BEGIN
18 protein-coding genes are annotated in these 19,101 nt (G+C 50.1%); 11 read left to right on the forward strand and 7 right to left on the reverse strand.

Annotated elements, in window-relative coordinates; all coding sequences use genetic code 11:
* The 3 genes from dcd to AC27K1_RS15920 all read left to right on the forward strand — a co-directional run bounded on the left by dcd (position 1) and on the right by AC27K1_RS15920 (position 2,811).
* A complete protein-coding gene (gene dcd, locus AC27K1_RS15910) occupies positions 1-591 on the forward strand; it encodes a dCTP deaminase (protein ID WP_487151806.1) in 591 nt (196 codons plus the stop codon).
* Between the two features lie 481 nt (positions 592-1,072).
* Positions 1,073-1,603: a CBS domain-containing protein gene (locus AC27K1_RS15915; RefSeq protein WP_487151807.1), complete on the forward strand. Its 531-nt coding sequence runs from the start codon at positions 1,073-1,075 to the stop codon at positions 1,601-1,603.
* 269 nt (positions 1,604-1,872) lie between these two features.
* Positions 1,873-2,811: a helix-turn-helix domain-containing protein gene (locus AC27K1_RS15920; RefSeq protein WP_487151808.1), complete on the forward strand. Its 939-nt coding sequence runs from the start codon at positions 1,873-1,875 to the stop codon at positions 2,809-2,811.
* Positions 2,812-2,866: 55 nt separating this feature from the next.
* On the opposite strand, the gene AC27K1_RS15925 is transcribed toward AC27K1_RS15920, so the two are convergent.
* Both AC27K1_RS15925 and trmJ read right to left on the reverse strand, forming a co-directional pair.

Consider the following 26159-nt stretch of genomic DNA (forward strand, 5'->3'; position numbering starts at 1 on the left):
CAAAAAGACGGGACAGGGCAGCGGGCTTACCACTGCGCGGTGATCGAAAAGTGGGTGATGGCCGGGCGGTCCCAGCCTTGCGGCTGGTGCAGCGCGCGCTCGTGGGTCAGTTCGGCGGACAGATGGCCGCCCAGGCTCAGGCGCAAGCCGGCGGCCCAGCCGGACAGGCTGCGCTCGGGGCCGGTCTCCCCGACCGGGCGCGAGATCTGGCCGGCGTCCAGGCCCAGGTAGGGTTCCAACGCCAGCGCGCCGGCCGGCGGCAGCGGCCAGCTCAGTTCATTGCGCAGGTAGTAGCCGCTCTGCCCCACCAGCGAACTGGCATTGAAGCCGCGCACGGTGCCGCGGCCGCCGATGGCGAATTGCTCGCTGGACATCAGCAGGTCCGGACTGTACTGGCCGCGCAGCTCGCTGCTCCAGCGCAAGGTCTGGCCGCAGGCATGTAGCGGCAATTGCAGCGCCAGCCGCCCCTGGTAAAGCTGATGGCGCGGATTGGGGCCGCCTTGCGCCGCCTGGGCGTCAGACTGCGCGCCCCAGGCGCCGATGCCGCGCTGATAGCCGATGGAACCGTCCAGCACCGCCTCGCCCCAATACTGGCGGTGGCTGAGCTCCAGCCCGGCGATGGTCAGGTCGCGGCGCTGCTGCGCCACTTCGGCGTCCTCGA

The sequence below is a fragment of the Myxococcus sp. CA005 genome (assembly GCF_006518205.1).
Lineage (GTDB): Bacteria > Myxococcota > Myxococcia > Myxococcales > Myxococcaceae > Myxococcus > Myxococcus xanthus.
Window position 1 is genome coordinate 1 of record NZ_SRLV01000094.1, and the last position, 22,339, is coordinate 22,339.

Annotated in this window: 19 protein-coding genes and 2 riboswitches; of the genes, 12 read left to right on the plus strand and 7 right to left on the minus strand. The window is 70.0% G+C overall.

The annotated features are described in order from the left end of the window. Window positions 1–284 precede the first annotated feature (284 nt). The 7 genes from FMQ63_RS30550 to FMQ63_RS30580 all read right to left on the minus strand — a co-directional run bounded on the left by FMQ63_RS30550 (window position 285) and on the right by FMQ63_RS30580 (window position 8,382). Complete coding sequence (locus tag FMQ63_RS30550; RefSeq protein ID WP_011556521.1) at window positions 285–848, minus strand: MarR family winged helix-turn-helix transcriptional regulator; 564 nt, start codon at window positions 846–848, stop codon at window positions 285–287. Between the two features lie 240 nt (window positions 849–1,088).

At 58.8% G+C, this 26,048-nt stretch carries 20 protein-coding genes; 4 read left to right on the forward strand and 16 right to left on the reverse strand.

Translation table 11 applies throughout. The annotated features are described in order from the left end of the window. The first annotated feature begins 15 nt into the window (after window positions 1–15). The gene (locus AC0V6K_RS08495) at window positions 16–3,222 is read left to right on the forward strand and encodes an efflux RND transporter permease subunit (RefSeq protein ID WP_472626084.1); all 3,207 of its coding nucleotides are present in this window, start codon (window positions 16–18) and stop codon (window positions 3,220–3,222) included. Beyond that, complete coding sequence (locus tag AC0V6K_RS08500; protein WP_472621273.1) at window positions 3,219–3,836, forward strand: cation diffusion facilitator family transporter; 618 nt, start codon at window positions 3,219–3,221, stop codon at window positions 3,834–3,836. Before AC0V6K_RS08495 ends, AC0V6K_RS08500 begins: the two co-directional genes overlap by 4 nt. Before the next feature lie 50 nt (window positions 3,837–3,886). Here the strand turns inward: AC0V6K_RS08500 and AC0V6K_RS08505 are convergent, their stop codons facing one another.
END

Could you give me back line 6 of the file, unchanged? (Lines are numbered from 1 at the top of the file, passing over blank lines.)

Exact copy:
* Positions 1,073-1,603: a CBS domain-containing protein gene (locus AC27K1_RS15915; RefSeq protein WP_487151807.1), complete on the forward strand. Its 531-nt coding sequence runs from the start codon at positions 1,073-1,075 to the stop codon at positions 1,601-1,603.